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Badger Meter, Inc. (NYSE:BMI)

Q3 2007 Earnings Call

October 16, 2007 11:00 am ET

Executives

Rick Johnson - SVP - Finance, CFO and Treasurer

Rich Meeusen - Chairman, President and CEO

Analysts

Rick Eastman - Robert W. Baird

John Quealy - Canaccord Adams

Steve Sanders - Stephens, Inc.

Operator

Good morning, everyone, and welcome to the Badger Meter Incorporated Third Quarter Conference Call. Today's call is being recorded and will be available on Badger Meter's website for rebroadcast.

Joining us today are Rich Meeusen, Chairman, President and CEO and Rick Johnson, Senior Vice President, Finance, Chief Financial Officer and Treasurer.

At this time, I would like to turn the program over to Mr. Johnson. Please go ahead, sir.

Rick Johnson - SVP - Finance, CFO and Treasurer

Thank you very much and welcome. I want to thank all of you for joining us this morning. I will begin by stating that we will make a number of forward-looking statements on our call today.

Certain statements contained in this presentation as well as other information provided from time to time by the Company or its employees may contain forward-looking statements that involve risks and uncertainties that could cause actual results to differ materially from those in these forward-looking statements.

Please see our 2006 Form 10-K for a list of words or expressions that identify such statements and the associated risk factors.

I want to remind you about our guidelines. For competitive reasons, we do not comment on specific individual line profitability nor do we disclose components of cost of sales. For example, copper.

Most importantly, we will continue our practice of not providing specific guidance on future earnings. We continue to believe guidance does not serve the long-term interests of our shareholders.

Now on to the third quarter results. Yesterday afternoon, after the market closed, we released our third quarter 2007 results. We are pleased to report that sales were a record $62.8 million, an increase of 4.3% over last year's third quarter sales of $60.2 million. Continuing a theme you have heard before, the sales increase was driven by sales of ORION automatic meter reading products.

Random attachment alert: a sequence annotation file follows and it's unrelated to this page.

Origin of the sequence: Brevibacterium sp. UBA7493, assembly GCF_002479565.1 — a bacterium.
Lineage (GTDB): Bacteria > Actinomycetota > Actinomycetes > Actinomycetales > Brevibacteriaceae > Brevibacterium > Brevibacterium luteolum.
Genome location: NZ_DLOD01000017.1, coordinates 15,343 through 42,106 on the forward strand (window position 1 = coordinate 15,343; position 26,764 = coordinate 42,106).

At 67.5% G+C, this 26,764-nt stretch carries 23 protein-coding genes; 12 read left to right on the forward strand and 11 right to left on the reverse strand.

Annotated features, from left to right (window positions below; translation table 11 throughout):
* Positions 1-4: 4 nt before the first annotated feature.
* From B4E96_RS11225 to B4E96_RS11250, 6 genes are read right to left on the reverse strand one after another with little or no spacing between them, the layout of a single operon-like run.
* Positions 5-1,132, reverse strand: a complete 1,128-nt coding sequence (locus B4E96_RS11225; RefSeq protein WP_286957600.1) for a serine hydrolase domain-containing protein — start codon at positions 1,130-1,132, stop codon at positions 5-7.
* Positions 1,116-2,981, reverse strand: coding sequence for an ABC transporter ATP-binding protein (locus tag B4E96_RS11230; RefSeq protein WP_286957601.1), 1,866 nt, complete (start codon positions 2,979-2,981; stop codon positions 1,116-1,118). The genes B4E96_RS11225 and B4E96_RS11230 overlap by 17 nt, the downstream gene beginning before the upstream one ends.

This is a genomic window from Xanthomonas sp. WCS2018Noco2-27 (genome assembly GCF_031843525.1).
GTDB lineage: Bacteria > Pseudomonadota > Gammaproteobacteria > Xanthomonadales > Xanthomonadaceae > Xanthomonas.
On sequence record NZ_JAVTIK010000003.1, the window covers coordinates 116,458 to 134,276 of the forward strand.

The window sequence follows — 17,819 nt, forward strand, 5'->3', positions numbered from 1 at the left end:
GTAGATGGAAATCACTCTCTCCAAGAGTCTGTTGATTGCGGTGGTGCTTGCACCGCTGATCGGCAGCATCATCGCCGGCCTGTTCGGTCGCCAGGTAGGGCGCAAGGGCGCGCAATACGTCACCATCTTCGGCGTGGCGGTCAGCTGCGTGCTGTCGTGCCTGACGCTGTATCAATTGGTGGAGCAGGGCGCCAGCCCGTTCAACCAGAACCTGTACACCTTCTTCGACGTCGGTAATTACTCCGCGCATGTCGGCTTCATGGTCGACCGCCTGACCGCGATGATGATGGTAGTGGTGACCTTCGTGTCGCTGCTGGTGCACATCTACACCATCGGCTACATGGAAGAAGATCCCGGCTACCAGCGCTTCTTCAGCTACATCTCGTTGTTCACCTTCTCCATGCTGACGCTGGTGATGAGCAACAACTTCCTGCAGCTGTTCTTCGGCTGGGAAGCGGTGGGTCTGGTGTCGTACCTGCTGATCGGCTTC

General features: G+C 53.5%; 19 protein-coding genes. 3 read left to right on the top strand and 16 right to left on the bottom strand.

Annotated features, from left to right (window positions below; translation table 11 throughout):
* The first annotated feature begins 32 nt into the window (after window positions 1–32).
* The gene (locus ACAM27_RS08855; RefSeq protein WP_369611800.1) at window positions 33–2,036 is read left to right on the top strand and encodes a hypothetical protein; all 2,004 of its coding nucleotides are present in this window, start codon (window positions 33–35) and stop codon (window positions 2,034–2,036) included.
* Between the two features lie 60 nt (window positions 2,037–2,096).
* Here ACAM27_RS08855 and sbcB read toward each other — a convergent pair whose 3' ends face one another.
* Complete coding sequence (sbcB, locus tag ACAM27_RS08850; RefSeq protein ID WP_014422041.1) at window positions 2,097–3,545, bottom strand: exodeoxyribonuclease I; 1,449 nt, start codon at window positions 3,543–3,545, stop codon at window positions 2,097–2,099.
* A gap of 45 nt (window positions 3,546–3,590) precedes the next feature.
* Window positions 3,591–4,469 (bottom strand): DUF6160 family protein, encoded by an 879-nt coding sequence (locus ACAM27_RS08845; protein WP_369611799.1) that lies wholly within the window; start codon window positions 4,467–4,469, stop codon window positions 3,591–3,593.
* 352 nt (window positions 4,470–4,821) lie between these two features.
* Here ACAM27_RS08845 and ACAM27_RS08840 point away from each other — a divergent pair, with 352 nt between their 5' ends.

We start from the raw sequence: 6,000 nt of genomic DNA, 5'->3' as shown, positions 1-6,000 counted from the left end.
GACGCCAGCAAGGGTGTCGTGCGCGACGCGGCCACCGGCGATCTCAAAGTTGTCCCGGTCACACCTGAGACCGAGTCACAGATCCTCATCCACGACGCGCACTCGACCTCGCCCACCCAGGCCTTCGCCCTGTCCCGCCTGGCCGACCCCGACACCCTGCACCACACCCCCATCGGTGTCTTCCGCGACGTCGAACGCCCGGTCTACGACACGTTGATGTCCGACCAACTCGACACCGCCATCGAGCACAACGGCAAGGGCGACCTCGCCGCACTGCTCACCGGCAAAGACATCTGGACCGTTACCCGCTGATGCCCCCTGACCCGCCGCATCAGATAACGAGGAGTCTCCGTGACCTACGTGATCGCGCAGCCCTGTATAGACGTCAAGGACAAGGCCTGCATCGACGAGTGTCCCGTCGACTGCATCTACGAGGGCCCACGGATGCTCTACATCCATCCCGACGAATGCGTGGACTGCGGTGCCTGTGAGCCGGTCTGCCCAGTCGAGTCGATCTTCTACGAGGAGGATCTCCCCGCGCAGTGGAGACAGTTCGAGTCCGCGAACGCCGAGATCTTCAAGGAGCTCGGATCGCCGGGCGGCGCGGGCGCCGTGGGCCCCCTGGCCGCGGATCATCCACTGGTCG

Let me give you a few details. Residential and commercial water meter sales represented 80.4% of total sales in the third quarter compared to 82% in the third quarter of 2006. These sales increased $1.1 million to $50.5 million compared to $49.4 million in the same period last year. This was due to increased sales of units utilizing AMR technologies and higher prices as a result of recent increases.

Offsetting this somewhat were lower volumes of local read and commercial meters. For this quarter, ORION sales were nearly 32% higher than the third quarter of last year, while Itron products saw a 20% decline from their levels of 2006.

Industrial products represented 19.6% of total sales for the three months. Those sales increased $1.5 million to $12.3 million compared to $10.8 million in the third quarter of 2006. The increase was driven primarily by volume increases in all product lines.

Gross margins for the quarter were 36.1% compared to 29.7% last year. You will recall last year that we were dealing with significant increases in copper costs and the price increases we had put into effect really had not yet taken hold. This year, we are seeing the impact of those price increases, which have restored the margins on a number of product lines.

Our selling, engineering and administrative costs for the third quarter as a percent of sales were 20.6% compared to 18.4% last year. This increase is a result of higher employee incentives associated with the increased sales and improved profitability and some increases in our reserves for uncollectible accounts. In addition, we have normal inflationary increases, but we are continuing our cost containment efforts.

Interest expense is down slightly between years due primarily to the fact that our debt balances continue to decline. Our effective tax rate for the quarter was 36.1% compared to 37.6% last year. We revised our annual estimates of an effective tax rate to 36.7%, which did affect the third quarter rate.

Earnings from continuing operations for the third quarter were a record $6 million compared to $3.9 million last year. Like our sales results, this was also a record for Badger Meter in any quarter in our history. On a diluted basis, earnings per share from continuing operations was $0.41 this year compared to $0.28 for the same period in 2006.